Psalm 119 – Gimel

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Scripture Text – Psalm 119

The emphasis in this the longest psalm, and the basic theme, is on the vital ministry and practical use of the Word of God in the inner spiritual life of God’s children. It describes how the Word enables us to grow in holiness and handle the persecutions and pressures that always accompany an obedient walk of faith.

The Word of God performs many wonderful ministries in the life of the devoted believer. If we delight in His Word, learn it, treasure it within, and obey what it says, the Lord will work in us and through us to accomplish great things for His glory! Circumstances may change, but God and His Word remain the same.

Gimel – We Need God’s Word

Please read Psalm 119:17-24 for the background to this section.

If ever we feel we can ignore our daily time with God in His Word, then this is the Scripture to read. We need the Word because we are servants, and in His Word, our Master gives us directions for the work He wants us to do. Eli the priest was wrong in many things, but he was right when he taught young Samuel to pray, “Speak, Lord, for your servant is listening.” – 1 Samuel 3:9 (NASB). As God’s faithful servant, the anonymous writer of this psalm is ranked along with Moses, Joshua, David, Daniel, James, Paul, and Timothy, all of whom carried that title. But each child of God can serve the Lord and bear that same title (Psalms 113:1; 134:1; 2 Timothy 2:24; 1 Peter 2:16). Everything in creation serves the Lord, and we who are His redeemed people ought to join them. He always deals bountifully with His servants and provides for them adequately (Psalms 13:6; 116:7; 142:7; Luke 22:35; Philippians 4:19).

Not only are we servants, but we are also students, and our basic manual is the Word of God. However, unless God opens our eyes, we will never see the wonderful things hidden in its pages (Ephesians 1:17–18). God’s Word is wonderful, His works are wonderful (Psalm 107:8, 15, 21, 24, 31), and His love is wonderful (Psalm 31:21, NIV), and we must meditate on the wonder of His Person, His truth, and His mighty works. The eyes have an appetite (see 1 John 2:16) and we must be careful where we focus them. Eyes that feast on the vanities of this world will never see the wonders in God’s Word.

et strangers and pilgrims

Like the patriarchs of old, we are also strangers in this world (Psalm 105:12, 23; Genesis 23:4; Exodus 2:22; Leviticus 25:23; Hebrews 11:8–9, 13–16; 1 Peter 1:1; 2:11), and we need the Lord’s guidance as we walk the pilgrim path. God’s people are being led on the narrow road that leads to life, while the people of the world are on the broad road that leads to judgment (Matthew 7:13–14). Just as the cloud and fiery pillar led Israel in their wilderness journey (Numbers 9:15–23), so the Scriptures lead us. The psalmist felt a crushing burden to read and ponder God’s ordinances, and unlike many travelers today, he was not afraid to ask the Lord for directions. If we take time to meditate on the Word and seek the Lord, He will show us the path of life (Psalm 16:11).

Because we serve a different Master, obey a different set of laws, and have our citizenship in a different country (Philippians 3:20), we are different from the lost people whom Jesus called “the sons of this world.” – Luke 16:8. We will not conform to the world (Romans 12:2), and the world opposes and persecutes us because of this. Therefore, we are also sufferers who bear reproach for Jesus Christ (Matthew 13:20–21; Hebrews 13:13). The psalmist called these persecutors “the arrogant [proud]” and described them as disobeying God’s law, ignoring it, wandering from it, and forsaking it. Because they reject God’s Word, they reject God’s people and mock them, lie about them, try to trap them, and oppress them without cause. These are the “willful sins” that David wrote about in Psalm 19:13 (NIV). This opposition was in high places among the rulers, which would mean the nobles and officers of the land. The psalmist wanted God to remove the reproach they had put on him like a garment (see Psalms 35:26; 109:29; 132:18), but the psalmist’s suffering gave him opportunity to bear witness to nobles and kings (and see Matthew 10:18; Acts 9:15; Philippians 1:12–18; 4:22). The writer needed wisdom to know how to handle these difficult situations and he found counsel in God’s Word. Instead of listening to the enemy’s slander, he meditated on God’s truth. That is a good way to keep your mind clean and confident (Philippians 4:4–7).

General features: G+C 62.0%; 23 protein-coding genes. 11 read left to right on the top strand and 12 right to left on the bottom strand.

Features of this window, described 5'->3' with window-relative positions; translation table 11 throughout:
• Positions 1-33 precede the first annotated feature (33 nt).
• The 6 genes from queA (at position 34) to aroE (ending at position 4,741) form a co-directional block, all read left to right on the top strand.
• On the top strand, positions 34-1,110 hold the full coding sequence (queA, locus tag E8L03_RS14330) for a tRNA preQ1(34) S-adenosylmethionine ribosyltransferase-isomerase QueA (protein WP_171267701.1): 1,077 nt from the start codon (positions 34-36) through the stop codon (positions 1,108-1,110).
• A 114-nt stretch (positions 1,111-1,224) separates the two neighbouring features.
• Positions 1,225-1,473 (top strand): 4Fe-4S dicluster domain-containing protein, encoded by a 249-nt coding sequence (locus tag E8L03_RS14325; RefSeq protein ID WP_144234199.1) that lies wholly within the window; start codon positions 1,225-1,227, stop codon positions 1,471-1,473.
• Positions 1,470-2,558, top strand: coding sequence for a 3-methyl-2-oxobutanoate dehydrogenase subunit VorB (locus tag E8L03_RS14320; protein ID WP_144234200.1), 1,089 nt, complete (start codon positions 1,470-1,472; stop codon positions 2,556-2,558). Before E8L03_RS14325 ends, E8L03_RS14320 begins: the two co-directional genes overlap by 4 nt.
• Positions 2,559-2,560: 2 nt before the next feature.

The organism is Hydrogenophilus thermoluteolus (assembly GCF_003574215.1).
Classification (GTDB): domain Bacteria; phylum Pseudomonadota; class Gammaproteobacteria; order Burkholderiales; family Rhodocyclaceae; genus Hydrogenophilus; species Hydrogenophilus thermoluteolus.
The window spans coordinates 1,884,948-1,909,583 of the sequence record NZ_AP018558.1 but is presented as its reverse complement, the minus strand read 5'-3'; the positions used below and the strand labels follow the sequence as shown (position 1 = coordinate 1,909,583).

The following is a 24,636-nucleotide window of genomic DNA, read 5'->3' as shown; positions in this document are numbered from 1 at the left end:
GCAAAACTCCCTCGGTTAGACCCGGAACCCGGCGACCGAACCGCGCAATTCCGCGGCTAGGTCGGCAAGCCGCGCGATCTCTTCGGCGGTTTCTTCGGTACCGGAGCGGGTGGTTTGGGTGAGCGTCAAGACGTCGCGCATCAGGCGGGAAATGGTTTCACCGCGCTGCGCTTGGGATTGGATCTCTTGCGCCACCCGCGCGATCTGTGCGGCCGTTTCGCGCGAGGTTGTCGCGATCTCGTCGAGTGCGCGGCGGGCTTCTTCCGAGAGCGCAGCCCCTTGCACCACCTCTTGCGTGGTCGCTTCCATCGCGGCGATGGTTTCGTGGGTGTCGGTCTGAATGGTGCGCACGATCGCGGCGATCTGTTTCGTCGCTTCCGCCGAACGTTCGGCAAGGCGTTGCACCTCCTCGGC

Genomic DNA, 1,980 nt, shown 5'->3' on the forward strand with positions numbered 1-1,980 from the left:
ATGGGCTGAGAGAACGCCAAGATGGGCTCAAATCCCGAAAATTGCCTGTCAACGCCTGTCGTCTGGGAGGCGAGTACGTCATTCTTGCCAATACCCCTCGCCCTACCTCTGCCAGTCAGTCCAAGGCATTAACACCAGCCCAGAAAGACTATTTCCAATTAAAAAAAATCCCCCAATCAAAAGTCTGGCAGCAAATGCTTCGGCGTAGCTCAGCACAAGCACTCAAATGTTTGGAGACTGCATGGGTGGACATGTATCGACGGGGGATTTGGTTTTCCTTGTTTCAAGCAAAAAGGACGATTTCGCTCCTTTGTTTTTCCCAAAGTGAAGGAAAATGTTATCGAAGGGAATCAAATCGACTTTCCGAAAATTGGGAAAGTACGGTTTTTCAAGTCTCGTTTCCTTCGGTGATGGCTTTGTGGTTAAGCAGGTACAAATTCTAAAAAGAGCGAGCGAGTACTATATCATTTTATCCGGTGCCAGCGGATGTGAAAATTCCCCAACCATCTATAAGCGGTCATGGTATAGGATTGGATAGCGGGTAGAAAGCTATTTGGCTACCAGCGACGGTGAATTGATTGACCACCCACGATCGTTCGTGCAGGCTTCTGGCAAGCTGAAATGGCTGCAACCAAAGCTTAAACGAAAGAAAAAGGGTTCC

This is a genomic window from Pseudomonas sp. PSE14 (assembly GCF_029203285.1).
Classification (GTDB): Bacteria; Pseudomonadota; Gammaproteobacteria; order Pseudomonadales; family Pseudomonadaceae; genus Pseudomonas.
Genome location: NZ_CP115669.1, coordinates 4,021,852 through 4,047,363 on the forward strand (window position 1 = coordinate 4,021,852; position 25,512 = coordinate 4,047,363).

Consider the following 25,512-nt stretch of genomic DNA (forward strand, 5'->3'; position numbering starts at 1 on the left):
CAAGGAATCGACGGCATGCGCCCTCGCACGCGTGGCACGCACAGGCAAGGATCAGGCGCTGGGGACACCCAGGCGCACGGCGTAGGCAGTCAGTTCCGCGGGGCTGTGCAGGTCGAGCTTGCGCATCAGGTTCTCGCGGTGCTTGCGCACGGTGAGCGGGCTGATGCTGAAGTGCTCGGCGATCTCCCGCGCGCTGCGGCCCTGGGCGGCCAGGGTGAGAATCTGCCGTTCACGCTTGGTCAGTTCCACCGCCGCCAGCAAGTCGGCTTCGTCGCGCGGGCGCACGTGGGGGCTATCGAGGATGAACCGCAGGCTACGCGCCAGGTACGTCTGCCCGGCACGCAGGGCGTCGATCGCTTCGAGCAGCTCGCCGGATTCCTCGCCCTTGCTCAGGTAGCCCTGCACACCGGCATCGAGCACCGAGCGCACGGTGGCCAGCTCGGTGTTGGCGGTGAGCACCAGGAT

To Be Continued

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Adapted and modified excerpts from Warren W. Wiersbe, Be Exultant, “Be” Commentary Series.
Unless otherwise noted, Scripture taken from the New King James Version®, NKJV © 1982 by Thomas Nelson.
Where noted, Scripture taken from the Holy Bible, New International Version®, NIV © 2011 by Biblica, Inc.
Where noted, Scripture taken from the New American Standard Bible®, NASB © 2020 by The Lockman Foundation.
Used by permission. All rights reserved.

About Roland Ledoux

Pastor of Oasis Bible Ministry, an outreach ministry of teaching, encouragement and intercessory prayer from the Holy Bible, the written Word of God and author of the ministry website, For The Love of God. He lives in Delta, Colorado with his beautiful wife of 50+ years and a beautiful yellow lab whom they affectionately call Bella.
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